Towards clinical implementation of FLASH Radiotherapy
FLASH radiotherapy is a novel technique that shows great potential in improving cancer treatment. So far, research into FLASH radiotherapy has been restricted to preclinical research, a single phase 1 veterinarian study and a single treatment of a patient. However, the research is quickly moving towards clinical trials, with several veterinarian studies running in Europe and in the US, and with clinical equipment being upgraded to deliver FLASH radiotherapy safely. Most studies on FLASH has used electron beams of several (4-20) Mega electron volt (MeV). These beams only penetrate a few cm in tissue. Thus, limiting clinical treatments to superficial tumours or using intra-operative strategies. To reach deep-seated tumours, electron beams of much higher energies is needed or beams of different particles. Clinical proton beams can fairly easy be modified to enable FLASH radiotherapy and recently Varian announced that they have been issued an Investigational Device Exemption (IDE) from the Food and Drug Administration (FDA) for the first-ever clinical trial of FLASH radiotherapy, which has now been activated.
In this DPhil/PhD project, using state-of-the-art treatment planning systems, you will investigate how proton FLASH radiotherapy can be delivered in an optimal way to various tumour sites. How the treatments compare to other treatment techniques, e.g. VMAT and IMPT, regarding dose distribution, delivery accuracy and patient perception. Your work will be essential for getting the first UK based clinical trial on FLASH radiotherapy approved.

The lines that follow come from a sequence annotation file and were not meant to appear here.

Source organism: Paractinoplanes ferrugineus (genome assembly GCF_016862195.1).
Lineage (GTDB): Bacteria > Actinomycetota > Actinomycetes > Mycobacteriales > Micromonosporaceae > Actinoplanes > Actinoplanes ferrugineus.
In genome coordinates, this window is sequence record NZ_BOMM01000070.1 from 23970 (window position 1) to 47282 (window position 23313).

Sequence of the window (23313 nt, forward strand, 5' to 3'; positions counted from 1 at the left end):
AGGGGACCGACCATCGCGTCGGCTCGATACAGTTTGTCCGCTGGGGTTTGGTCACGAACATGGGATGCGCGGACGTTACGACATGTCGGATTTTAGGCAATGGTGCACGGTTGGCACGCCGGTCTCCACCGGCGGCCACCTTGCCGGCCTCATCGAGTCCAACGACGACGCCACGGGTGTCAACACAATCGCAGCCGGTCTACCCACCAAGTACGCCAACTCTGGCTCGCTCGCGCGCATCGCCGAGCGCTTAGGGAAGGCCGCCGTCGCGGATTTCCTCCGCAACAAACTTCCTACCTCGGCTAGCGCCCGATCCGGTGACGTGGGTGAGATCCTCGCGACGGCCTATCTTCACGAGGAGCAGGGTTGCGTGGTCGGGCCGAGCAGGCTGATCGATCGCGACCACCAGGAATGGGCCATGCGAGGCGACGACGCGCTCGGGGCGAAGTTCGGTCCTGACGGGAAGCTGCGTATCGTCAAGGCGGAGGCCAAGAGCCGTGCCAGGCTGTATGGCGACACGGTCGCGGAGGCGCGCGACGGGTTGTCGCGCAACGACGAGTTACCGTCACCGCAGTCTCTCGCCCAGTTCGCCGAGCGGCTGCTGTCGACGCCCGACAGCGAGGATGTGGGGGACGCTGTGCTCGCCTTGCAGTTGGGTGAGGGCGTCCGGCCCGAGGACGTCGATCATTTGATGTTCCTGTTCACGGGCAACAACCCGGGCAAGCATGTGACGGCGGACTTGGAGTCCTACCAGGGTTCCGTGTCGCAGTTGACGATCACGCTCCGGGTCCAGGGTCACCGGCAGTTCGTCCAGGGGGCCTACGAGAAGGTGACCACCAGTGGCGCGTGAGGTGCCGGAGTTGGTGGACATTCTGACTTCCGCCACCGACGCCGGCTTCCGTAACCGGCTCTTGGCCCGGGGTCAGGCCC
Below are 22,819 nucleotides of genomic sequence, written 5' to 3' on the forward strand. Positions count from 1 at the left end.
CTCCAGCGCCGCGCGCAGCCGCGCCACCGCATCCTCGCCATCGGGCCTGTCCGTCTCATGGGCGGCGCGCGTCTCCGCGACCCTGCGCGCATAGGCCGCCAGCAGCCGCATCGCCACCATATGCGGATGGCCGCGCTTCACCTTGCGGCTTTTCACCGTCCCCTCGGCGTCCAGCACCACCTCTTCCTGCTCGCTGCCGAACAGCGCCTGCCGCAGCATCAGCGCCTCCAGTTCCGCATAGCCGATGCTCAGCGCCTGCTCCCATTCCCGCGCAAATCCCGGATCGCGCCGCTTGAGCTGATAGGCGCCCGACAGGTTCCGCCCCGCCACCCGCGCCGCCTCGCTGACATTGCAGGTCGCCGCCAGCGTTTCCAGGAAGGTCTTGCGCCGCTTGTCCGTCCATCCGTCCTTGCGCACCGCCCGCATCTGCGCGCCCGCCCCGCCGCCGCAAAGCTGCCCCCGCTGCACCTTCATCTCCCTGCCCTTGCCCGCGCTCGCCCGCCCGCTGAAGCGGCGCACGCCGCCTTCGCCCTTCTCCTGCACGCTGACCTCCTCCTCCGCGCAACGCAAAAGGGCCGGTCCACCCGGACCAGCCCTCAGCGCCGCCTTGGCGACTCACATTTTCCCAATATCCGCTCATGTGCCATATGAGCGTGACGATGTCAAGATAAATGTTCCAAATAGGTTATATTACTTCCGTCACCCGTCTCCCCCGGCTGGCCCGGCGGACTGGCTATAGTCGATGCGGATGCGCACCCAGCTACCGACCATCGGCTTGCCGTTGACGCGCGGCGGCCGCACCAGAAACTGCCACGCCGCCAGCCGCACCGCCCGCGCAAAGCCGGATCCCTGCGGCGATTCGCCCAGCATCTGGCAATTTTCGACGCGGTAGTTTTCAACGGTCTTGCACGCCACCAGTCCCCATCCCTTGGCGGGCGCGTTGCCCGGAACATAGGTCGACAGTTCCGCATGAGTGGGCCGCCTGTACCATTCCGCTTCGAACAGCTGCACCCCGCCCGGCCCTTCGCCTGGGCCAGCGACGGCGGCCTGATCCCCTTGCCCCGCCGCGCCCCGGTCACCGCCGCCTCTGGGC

FLASH radiation is a novel radiotherapy technique that show great potential in improving cancer treatment. However, very little is known about the biological mechanisms behind the highly beneficial FLASH effect. Our research group aims to identify these mechanisms, explain the effect, and to find the optimal way of implementing the technique in clinical practice. We have a linear accelerator dedicated to preclinical research, which is capable of delivering conventional as well as ultra-high dose rate irradiation, i.e. FLASH irradiation.
- JD. Wilson, EM. Hammond, GS. Higgins, K. Petersson. “Ultra-High Dose Rate (FLASH) Radiotherapy: Silver Bullet or Fool's Gold?” Front. Oncol. 9, 1563 (2020). 10.3389/fonc.2019.01563
- G Adrian, E Konradsson, M Lempart, S Bäck, C Ceberg, K Petersson. “The FLASH effect depends on oxygen concentration” The British Journal of Radiology, 93, 1106 (2020). 10.1259/bjr.20190702
- P. Montay-Gruel*, K. Petersson*, M. Jaccard, G. Boivin, J.F. Germond, B. Petit, R. Doenlen, V. Favaudon, F. Bochud, C. Bailat, J. Bourhis, M.C. Vozenin, “Irradiation in a Flash: Unique Sparing of Spatial Memory in mice after Whole Brain Irradiation with dose rates above 100 Gy/s.” Radiother Oncol 124, 365-369 (2017). *Equal contribution. 10.1016/j.radonc.2017.05.003